In order to do so, there’s a 100-day plan for new employees, plus quarterly reviews. “We’re constantly checking in,” Elberti says.
Evolve IP has 11 locations worldwide and more than 200 employees in Wayne. It offers standing desks, outings to Phillies and Flyers games, frequent summer barbecues, and workshop series on topics like healthy eating. The company values philanthropy and has donated over $6 million to charities, where employees also volunteer.
The Institutes looks more like a liberal arts college than a typical workplace—albeit smaller. Its 85-acre Malvern campus in the heart of horse country is home to 170 employees. The nonprofit organization “promotes the study and teaching of risk management insurance through educational resources,” says Frank Tomasello, program director at the Institutes Griffith Insurance Education Foundation.
The Institutes supplies those resources in a nonpartisan and non-advocating way to public policy makers. “We’re able to provide background and information as a tool to really benefit public policy makers. By extension, we equip them with information, and they’re in a better position to wrestle with important public policy issues that affect all of us as citizens,” says Tomasello. “The impact of it is what I really enjoy.”
Tomasello says the people may be the best aspect of the organization. “We have very diverse, dynamic, energetic and ethical folks,” he says.
Then there are the perks, which include free daily breakfast and lunch, an on-site gym, tuition reimbursement, and parental leave. The Institutes also offers a 401(k) program, matching up to 16 percent. Plus, the campus features a 1.25-mile paved walking trail. “It’s wonderful on a nice day,” says Tomasello.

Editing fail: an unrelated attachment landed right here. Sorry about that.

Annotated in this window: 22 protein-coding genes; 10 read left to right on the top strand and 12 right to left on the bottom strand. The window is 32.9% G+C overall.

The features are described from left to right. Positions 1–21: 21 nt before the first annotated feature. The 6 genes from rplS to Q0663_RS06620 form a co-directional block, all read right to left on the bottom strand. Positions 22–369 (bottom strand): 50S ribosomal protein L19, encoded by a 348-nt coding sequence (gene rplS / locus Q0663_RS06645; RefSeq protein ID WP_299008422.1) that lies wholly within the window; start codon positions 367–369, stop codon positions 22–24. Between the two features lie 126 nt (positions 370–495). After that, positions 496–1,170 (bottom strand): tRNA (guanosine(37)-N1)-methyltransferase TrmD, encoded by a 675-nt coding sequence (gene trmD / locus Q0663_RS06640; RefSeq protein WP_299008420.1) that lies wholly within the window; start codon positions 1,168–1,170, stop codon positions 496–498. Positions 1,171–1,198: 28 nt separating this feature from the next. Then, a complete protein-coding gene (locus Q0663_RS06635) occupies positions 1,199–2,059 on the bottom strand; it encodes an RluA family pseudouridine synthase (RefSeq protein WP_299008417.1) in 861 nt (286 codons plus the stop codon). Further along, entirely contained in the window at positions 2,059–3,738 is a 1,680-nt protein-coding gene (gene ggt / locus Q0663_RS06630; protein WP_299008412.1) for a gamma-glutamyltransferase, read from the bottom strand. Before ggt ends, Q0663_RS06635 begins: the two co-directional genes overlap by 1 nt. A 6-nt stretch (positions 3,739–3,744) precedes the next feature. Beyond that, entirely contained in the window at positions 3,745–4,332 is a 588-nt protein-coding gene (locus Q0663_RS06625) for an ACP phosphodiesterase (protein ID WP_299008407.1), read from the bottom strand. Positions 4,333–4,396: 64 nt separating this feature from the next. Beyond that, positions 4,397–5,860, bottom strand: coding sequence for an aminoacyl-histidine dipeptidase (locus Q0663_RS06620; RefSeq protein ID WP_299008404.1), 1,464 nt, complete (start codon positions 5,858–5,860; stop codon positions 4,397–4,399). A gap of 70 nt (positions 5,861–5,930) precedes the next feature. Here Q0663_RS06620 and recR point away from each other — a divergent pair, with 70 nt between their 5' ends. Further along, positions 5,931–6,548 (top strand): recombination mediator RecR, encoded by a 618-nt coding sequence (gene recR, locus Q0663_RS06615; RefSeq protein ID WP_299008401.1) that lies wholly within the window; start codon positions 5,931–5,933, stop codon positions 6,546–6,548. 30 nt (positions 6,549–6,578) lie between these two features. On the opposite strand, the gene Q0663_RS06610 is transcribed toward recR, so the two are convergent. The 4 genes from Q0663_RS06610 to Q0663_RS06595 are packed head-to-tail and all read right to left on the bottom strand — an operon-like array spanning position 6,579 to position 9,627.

RiverCrest Golf Club & Preserve.
Between its sprawling clubhouse, Sam Snead-designed golf course, ballroom and pool, Phoenixville’s RiverCrest Golf Club & Preserve offers an idyllic escape for both members and employees. The club has around 120 on staff and treats everyone equally, says Toni Vennettilli, director of sales. “From the hostess to the dishwashers, no one here feels they’re better than anyone else. If we’re super-busy, it would be nothing for one of us to go upstairs and roll out tables and help set up a banquet room,” she says.
Vennettilli also appreciates management’s flexibility when it comes to things like sick days. The club puts an emphasis on philanthropic endeavors, too. Among its biggest charitable fundraisers is an annual golf outing for members and employees. Over the years, local nonprofits like the Phoenixville Community Education Foundation and the Pathway School have benefited.
Working at a golf club affords employees some of the same perks that members enjoy. RiverCrest offers a complimentary lunch every day, regular gym access, and once-weekly play on the golf course, where friends and family can join them. The club holds a summer barbecue and pool party for the staff and its families, plus a holiday celebration to show employee appreciation. “It’s like a family,” says Vennettilli.
Chester County Intermediate Unit.
At the Chester County Intermediate Unit, each day brings new challenges and subsequent rewards. Its 1,500 employees work toward the organization’s mission of aiding the 86,000 public and nonpublic school students in all 12 school districts throughout the county. CCIU specializes in curriculum services, special education, compensatory education, career and technical training, and more. “I like to see the students succeed,” says Laurie Masino, a community-based instruction supervisor. “Seeing them progress toward that opportunity is really rewarding for everybody.”
The environment is an exceedingly positive one, where employees work collaboratively, says Masino. “Every day, I’m amazed to come here and see people work with their full heart in what they do,” she says.